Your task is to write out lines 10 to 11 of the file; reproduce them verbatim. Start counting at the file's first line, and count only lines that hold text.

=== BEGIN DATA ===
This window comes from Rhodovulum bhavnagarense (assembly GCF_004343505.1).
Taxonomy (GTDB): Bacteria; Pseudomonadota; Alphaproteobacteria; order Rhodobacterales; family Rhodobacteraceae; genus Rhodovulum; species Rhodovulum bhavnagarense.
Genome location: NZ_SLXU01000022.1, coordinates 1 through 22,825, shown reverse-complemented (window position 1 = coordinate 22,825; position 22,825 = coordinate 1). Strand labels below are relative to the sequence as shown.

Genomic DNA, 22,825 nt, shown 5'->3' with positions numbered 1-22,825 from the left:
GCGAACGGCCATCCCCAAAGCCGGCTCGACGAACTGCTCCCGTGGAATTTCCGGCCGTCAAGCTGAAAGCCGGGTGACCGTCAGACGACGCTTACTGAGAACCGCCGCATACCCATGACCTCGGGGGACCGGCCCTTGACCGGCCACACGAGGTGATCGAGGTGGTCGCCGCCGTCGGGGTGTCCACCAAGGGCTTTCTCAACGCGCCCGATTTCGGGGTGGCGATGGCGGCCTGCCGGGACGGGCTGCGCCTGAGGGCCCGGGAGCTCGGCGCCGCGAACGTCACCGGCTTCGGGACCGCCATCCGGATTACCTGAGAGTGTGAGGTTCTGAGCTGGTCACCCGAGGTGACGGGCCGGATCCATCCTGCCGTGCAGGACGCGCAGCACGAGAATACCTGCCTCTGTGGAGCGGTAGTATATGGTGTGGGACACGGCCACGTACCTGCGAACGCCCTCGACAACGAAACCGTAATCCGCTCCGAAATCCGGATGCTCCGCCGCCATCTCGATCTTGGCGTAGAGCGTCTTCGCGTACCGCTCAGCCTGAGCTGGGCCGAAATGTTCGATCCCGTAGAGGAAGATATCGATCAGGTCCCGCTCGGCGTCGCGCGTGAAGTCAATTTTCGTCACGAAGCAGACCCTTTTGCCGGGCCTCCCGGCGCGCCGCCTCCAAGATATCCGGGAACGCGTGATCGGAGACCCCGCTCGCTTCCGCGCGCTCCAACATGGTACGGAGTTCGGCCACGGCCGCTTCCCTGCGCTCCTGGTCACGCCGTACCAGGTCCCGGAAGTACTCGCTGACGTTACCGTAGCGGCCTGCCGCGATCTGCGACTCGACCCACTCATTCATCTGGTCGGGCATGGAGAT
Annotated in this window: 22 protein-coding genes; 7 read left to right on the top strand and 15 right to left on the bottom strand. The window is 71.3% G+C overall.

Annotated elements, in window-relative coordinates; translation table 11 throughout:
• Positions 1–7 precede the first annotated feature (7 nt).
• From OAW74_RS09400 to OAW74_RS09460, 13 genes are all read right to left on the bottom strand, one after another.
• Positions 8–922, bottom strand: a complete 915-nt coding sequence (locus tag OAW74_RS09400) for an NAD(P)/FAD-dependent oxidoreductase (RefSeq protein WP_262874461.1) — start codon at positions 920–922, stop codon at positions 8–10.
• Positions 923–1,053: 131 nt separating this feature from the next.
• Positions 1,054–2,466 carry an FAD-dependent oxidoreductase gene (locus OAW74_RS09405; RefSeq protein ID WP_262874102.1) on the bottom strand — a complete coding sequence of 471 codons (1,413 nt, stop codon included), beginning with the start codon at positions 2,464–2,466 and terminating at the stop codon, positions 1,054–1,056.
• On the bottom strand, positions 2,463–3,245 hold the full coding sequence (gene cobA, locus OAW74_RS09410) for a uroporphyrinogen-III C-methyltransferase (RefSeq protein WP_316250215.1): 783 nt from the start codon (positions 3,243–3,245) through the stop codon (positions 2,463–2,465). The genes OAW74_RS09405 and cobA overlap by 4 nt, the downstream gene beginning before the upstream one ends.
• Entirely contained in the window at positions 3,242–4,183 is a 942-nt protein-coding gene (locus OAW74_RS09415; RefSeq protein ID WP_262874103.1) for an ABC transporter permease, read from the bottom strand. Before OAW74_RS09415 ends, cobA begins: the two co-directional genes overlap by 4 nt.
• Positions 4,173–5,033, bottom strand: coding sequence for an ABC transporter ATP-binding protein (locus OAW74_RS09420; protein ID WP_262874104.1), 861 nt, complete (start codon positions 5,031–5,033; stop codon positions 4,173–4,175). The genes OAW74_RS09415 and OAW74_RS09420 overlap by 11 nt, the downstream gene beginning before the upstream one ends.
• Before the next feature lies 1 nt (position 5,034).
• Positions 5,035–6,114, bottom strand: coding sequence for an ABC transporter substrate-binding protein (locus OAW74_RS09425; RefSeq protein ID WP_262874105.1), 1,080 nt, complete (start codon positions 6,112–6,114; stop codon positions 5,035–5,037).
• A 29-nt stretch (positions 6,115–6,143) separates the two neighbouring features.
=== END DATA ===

• Positions 8–922, bottom strand: a complete 915-nt coding sequence (locus tag OAW74_RS09400) for an NAD(P)/FAD-dependent oxidoreductase (RefSeq protein WP_262874461.1) — start codon at positions 920–922, stop codon at positions 8–10.
• Positions 923–1,053: 131 nt separating this feature from the next.